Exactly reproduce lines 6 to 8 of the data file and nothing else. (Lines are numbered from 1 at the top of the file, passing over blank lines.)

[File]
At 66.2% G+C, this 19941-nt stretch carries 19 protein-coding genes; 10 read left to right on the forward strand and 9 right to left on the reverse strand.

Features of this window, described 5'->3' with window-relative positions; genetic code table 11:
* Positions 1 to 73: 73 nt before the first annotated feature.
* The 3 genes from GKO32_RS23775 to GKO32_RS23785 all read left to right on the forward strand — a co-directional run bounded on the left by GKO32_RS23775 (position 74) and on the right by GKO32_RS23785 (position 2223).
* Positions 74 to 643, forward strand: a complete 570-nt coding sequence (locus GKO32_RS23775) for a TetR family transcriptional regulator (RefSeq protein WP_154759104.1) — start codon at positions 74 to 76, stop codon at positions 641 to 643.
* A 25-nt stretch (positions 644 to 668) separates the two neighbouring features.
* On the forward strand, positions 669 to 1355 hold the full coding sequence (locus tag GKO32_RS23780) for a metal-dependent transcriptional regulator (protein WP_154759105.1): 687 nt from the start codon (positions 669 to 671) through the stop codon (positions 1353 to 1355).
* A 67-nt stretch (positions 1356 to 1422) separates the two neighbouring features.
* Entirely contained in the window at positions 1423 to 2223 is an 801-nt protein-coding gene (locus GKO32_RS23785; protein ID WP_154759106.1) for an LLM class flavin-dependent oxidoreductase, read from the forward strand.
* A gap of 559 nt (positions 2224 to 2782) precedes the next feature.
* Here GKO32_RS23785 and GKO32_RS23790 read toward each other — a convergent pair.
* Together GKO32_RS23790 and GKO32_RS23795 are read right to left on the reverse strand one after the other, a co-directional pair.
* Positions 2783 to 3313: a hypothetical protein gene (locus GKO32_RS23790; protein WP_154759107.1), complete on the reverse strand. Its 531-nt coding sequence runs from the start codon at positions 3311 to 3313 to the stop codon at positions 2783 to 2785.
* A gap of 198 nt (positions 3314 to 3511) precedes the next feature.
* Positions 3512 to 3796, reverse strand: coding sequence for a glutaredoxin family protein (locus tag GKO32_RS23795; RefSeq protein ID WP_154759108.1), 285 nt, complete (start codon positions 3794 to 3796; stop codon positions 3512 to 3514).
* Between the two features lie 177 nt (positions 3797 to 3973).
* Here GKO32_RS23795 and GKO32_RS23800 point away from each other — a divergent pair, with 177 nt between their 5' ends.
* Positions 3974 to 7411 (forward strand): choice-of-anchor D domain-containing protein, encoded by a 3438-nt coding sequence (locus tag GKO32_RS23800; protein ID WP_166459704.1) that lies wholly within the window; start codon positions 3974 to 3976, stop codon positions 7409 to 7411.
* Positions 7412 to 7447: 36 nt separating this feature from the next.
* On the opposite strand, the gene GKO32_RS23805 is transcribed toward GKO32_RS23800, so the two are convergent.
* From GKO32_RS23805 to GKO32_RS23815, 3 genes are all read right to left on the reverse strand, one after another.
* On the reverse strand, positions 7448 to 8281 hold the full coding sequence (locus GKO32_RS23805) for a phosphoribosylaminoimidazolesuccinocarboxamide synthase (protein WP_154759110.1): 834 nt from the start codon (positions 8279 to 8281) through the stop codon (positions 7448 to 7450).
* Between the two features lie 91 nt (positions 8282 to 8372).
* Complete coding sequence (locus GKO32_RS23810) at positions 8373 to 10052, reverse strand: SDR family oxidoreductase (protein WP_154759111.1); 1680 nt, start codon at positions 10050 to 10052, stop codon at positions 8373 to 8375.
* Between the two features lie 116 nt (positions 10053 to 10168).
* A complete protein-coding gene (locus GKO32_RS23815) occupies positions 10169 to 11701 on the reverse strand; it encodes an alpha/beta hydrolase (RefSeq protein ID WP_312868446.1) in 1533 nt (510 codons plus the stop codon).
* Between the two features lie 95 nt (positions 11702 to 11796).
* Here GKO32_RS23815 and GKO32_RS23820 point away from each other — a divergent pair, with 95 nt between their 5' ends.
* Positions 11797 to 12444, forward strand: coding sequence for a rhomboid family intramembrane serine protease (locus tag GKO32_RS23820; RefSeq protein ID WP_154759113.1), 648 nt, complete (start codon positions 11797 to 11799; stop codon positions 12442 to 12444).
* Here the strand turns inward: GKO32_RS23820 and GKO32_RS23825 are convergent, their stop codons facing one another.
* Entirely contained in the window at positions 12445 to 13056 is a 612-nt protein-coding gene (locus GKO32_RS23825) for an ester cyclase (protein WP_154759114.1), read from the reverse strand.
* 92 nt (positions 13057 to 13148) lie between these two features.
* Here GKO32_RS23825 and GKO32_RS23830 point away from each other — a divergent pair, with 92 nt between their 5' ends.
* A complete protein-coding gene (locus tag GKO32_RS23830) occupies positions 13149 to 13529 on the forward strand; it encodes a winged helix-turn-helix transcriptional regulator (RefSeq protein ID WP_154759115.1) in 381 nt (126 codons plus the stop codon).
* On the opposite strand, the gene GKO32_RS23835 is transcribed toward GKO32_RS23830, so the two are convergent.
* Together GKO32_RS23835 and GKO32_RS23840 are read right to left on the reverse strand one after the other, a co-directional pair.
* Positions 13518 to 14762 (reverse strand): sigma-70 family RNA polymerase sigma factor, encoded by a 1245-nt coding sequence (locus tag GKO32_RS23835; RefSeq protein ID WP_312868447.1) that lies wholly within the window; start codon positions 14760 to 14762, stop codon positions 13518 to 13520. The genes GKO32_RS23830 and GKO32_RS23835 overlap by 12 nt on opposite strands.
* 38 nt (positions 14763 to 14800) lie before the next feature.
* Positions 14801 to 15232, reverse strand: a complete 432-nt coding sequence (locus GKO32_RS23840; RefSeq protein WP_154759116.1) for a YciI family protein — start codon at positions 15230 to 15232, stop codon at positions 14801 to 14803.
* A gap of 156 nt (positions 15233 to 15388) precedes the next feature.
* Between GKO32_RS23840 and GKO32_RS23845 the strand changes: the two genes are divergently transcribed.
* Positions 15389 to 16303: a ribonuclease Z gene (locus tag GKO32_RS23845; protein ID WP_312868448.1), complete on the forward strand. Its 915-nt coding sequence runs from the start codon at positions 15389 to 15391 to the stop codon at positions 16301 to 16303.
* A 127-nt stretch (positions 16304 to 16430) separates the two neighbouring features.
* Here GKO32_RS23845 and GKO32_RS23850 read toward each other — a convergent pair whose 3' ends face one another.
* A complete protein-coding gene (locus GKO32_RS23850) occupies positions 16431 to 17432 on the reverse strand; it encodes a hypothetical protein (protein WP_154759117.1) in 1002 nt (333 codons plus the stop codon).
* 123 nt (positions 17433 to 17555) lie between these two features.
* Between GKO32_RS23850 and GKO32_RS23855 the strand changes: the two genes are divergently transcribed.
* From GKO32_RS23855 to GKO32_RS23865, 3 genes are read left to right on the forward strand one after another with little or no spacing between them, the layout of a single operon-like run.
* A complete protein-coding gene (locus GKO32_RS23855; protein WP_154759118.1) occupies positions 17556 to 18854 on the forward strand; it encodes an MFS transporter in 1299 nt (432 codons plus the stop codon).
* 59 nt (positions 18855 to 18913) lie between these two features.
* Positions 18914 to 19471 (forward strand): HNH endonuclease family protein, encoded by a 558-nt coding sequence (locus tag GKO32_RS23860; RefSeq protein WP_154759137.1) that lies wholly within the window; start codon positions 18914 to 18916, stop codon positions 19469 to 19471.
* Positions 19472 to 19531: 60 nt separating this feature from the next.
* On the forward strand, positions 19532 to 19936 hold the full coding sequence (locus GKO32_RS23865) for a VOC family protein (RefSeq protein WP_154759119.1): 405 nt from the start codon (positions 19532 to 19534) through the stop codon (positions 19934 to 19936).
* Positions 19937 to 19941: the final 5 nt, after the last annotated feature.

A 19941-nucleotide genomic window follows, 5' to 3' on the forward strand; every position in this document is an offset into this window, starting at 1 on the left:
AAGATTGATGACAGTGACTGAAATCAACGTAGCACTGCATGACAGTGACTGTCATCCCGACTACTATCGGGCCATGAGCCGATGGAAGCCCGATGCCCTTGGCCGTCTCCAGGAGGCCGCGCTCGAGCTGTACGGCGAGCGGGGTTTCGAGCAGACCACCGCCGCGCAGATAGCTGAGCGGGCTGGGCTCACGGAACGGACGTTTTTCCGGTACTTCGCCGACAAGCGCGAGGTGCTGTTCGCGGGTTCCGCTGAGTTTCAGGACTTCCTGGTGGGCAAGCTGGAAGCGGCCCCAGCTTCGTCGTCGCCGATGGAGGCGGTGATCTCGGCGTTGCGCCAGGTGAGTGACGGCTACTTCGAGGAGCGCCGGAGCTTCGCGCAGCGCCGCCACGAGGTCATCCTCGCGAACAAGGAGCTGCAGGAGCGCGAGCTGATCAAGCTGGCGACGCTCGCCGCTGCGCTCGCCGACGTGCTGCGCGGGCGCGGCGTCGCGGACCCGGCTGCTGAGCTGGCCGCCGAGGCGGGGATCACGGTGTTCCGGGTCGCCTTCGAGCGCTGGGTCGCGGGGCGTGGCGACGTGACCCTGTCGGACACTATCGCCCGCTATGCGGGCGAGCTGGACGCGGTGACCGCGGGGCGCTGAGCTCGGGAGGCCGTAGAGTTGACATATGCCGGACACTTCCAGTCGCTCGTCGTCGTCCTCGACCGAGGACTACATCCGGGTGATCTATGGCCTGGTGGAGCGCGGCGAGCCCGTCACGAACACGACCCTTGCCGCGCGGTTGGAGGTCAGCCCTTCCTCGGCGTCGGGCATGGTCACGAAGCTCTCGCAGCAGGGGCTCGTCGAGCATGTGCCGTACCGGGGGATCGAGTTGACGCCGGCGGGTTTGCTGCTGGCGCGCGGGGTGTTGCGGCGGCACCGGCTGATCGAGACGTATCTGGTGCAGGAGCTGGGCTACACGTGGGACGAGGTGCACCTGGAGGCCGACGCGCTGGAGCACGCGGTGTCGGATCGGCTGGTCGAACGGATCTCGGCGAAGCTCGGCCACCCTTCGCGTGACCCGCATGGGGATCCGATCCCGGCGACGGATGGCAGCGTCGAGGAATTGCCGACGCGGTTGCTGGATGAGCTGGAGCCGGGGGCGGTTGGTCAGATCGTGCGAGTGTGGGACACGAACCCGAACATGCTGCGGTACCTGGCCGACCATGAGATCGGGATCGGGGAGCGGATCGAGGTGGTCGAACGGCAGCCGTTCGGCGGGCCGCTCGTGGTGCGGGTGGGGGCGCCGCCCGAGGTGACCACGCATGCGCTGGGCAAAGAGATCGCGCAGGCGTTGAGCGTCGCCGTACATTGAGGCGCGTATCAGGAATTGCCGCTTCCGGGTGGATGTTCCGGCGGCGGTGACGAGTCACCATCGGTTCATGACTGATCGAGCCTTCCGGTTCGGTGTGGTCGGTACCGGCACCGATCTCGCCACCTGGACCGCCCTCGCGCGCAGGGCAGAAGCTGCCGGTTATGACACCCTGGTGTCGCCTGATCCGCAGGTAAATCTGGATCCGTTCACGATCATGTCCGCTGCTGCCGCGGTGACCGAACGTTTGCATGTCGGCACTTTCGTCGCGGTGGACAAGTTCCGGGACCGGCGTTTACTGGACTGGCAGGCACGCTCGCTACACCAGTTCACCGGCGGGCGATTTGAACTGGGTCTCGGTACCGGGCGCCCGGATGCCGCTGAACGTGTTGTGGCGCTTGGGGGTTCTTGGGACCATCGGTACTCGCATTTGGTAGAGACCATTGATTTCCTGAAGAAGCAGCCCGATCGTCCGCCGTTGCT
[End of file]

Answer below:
* A 25-nt stretch (positions 644 to 668) separates the two neighbouring features.
* On the forward strand, positions 669 to 1355 hold the full coding sequence (locus tag GKO32_RS23780) for a metal-dependent transcriptional regulator (protein WP_154759105.1): 687 nt from the start codon (positions 669 to 671) through the stop codon (positions 1353 to 1355).
* A 67-nt stretch (positions 1356 to 1422) separates the two neighbouring features.